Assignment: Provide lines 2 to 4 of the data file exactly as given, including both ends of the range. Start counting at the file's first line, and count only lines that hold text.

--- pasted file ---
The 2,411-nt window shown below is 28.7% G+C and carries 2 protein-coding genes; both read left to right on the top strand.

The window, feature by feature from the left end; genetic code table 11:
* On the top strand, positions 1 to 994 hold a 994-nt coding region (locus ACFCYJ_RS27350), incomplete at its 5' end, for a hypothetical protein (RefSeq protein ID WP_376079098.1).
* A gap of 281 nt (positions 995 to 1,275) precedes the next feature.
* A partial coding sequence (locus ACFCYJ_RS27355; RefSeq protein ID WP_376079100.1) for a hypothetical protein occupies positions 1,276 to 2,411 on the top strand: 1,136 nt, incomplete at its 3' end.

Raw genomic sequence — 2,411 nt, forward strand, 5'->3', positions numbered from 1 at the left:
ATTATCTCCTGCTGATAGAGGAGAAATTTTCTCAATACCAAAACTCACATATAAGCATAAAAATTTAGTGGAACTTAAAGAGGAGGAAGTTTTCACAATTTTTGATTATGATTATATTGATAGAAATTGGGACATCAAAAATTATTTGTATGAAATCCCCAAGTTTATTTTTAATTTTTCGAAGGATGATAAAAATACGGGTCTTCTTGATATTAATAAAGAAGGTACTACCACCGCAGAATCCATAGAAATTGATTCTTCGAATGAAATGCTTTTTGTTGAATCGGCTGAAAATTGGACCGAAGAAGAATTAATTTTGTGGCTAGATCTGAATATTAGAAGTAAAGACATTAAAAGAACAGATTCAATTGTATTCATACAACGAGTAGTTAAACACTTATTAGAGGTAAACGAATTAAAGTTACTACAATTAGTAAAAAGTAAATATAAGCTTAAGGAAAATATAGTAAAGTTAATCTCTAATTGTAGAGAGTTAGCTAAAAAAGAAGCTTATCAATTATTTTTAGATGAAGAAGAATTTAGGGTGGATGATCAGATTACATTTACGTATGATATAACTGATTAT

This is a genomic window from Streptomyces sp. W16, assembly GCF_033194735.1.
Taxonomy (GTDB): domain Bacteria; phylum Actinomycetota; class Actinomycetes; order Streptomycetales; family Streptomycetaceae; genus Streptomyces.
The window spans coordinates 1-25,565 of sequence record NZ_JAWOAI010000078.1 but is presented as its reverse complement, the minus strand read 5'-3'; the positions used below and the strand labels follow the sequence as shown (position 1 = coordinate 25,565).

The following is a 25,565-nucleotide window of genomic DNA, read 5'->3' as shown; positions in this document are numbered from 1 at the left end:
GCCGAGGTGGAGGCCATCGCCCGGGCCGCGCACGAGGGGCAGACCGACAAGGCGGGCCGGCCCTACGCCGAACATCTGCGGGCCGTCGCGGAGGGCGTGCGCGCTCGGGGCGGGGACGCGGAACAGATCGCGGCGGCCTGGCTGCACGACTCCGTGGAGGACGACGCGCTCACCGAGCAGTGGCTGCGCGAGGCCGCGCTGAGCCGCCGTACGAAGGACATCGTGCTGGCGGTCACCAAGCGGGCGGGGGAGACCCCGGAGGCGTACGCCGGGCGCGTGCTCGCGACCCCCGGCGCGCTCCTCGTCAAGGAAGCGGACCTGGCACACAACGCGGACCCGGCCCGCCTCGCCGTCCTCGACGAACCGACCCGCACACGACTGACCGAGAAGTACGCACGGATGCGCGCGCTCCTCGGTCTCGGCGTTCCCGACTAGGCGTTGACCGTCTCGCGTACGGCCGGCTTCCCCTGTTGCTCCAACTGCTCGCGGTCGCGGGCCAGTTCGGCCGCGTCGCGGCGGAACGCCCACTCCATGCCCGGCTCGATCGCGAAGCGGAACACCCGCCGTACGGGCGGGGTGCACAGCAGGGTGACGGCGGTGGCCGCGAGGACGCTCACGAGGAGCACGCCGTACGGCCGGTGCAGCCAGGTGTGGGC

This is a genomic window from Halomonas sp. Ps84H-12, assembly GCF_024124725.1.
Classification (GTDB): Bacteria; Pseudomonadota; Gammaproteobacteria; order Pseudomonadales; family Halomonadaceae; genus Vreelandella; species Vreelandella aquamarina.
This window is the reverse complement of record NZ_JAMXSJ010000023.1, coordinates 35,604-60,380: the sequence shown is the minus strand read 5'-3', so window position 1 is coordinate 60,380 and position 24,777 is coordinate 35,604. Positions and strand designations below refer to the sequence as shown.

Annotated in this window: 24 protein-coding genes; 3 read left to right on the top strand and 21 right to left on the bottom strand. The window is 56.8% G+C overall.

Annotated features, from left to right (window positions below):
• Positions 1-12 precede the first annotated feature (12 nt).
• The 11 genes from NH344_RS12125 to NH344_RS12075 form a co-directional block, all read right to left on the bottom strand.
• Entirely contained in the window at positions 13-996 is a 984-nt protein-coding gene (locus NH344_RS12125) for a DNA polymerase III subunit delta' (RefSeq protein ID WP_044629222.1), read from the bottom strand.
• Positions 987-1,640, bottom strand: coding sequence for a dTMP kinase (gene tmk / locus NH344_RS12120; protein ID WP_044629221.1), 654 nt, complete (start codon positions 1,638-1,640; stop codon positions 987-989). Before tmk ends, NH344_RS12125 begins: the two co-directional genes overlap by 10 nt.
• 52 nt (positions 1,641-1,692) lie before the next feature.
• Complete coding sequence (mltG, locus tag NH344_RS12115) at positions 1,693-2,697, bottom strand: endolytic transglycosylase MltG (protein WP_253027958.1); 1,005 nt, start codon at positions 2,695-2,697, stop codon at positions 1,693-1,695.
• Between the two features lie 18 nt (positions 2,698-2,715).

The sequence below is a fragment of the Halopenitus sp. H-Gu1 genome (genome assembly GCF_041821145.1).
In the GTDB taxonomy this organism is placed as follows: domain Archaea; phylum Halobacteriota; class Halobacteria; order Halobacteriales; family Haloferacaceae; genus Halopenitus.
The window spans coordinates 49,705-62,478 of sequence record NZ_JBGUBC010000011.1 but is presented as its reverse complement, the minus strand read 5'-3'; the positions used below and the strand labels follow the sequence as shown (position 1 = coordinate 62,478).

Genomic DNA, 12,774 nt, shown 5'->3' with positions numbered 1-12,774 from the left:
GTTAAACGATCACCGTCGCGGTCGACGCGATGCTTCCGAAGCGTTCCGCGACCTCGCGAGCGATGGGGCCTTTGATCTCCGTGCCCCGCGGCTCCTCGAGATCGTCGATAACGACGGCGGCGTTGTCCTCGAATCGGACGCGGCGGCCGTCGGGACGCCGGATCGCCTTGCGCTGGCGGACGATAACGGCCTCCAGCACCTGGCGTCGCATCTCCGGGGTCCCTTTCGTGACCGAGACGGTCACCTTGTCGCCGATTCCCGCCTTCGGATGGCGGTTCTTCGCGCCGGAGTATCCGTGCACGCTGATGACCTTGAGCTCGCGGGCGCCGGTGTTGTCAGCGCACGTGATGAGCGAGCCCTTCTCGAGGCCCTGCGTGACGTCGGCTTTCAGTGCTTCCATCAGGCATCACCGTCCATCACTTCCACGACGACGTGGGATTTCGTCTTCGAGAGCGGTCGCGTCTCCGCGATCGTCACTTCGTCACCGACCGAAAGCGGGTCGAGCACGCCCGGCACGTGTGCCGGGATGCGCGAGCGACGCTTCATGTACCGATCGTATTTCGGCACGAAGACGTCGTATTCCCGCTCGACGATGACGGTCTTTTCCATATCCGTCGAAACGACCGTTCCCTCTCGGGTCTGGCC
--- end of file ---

The window, feature by feature from the left end; genetic code table 11:
* On the top strand, positions 1 to 994 hold a 994-nt coding region (locus ACFCYJ_RS27350), incomplete at its 5' end, for a hypothetical protein (RefSeq protein ID WP_376079098.1).
* A gap of 281 nt (positions 995 to 1,275) precedes the next feature.